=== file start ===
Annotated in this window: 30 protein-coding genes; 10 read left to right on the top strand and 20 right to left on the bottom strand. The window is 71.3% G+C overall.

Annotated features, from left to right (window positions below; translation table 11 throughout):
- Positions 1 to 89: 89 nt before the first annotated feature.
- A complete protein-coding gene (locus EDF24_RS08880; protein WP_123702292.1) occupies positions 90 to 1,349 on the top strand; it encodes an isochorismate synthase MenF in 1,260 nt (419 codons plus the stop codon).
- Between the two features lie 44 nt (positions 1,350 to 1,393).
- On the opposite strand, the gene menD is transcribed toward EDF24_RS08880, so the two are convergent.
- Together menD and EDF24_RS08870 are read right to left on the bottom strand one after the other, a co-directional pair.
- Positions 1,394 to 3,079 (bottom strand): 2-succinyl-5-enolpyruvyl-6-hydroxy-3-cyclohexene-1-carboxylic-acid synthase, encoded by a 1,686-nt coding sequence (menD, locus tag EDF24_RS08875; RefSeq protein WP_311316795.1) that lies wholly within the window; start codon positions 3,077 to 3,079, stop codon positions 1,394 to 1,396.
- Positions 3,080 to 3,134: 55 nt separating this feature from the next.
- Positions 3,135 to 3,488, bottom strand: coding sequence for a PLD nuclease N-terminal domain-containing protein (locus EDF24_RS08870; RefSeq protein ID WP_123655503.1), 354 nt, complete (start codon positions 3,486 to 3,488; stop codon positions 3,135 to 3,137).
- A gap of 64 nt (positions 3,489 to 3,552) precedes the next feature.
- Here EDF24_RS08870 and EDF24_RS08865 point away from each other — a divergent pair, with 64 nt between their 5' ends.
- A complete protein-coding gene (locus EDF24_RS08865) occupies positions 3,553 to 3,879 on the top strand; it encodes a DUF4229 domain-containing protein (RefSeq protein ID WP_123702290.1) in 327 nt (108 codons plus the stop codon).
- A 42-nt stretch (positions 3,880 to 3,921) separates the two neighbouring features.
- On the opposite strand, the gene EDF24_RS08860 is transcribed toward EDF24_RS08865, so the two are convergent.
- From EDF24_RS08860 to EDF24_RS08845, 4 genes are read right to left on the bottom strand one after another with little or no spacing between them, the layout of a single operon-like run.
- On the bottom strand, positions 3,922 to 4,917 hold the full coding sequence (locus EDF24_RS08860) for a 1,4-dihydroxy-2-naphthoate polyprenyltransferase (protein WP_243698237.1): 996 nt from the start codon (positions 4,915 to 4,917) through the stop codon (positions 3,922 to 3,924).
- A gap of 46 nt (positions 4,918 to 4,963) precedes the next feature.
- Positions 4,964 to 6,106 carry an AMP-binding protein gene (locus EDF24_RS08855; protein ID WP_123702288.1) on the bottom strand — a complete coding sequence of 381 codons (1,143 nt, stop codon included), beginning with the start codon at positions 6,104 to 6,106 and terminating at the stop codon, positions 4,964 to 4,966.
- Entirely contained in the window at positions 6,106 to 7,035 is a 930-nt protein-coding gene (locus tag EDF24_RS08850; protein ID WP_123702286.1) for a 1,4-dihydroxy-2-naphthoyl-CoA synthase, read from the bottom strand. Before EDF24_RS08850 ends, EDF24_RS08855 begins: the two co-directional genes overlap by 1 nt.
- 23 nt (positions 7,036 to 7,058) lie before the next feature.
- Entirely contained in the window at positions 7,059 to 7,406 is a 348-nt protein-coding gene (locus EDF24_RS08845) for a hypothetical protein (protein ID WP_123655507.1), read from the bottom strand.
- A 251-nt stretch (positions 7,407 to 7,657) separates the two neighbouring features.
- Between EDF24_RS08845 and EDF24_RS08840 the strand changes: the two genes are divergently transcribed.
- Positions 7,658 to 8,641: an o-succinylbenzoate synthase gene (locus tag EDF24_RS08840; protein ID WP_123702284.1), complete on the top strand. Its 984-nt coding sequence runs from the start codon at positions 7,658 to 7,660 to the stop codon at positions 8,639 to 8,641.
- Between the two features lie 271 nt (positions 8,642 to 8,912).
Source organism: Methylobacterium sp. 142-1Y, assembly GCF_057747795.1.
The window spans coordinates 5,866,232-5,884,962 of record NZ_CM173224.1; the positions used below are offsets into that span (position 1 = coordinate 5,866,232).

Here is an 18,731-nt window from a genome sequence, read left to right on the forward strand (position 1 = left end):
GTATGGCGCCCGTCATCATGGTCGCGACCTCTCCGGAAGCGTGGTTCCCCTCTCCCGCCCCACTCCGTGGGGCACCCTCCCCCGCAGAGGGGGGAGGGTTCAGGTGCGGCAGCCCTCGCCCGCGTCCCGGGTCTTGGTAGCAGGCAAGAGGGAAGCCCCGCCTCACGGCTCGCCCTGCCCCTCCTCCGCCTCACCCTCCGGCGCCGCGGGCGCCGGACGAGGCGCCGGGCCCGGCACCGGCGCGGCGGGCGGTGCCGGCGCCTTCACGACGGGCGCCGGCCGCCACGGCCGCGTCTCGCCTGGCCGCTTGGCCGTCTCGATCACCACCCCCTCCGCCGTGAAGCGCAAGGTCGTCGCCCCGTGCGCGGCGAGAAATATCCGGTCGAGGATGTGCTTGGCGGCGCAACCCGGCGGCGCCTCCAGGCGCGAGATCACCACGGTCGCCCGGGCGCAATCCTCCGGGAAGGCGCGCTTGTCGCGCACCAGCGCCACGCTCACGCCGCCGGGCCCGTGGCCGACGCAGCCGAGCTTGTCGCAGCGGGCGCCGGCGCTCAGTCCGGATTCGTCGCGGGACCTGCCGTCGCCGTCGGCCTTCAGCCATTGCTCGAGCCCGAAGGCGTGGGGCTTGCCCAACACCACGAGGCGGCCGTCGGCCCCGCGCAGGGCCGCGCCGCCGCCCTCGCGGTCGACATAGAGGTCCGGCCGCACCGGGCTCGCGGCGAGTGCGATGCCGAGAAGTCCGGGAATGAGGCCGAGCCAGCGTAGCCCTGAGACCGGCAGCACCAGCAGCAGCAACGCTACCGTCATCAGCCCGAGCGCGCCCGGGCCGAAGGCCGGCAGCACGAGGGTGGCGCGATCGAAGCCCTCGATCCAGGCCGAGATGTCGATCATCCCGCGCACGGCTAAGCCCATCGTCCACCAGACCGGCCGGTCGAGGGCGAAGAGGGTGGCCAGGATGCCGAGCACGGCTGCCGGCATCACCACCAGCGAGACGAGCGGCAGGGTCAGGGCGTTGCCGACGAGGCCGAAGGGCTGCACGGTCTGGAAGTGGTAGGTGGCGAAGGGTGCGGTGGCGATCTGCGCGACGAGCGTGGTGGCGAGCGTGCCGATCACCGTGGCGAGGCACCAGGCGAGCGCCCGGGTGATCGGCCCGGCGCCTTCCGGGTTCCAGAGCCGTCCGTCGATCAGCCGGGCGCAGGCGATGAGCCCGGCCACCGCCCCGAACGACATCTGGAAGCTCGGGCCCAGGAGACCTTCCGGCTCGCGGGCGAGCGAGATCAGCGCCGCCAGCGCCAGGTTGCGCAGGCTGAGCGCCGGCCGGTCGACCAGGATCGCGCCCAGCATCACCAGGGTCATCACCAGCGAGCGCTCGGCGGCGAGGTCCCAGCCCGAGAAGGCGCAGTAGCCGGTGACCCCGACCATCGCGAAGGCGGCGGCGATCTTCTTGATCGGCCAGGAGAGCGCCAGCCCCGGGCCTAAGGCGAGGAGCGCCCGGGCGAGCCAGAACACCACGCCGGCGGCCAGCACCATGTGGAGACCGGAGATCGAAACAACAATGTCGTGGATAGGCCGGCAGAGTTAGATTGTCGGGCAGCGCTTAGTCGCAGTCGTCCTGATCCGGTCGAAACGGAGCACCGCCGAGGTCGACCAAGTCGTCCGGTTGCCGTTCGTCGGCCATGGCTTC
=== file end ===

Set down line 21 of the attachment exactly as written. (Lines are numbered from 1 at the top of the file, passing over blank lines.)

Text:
- 23 nt (positions 7,036 to 7,058) lie before the next feature.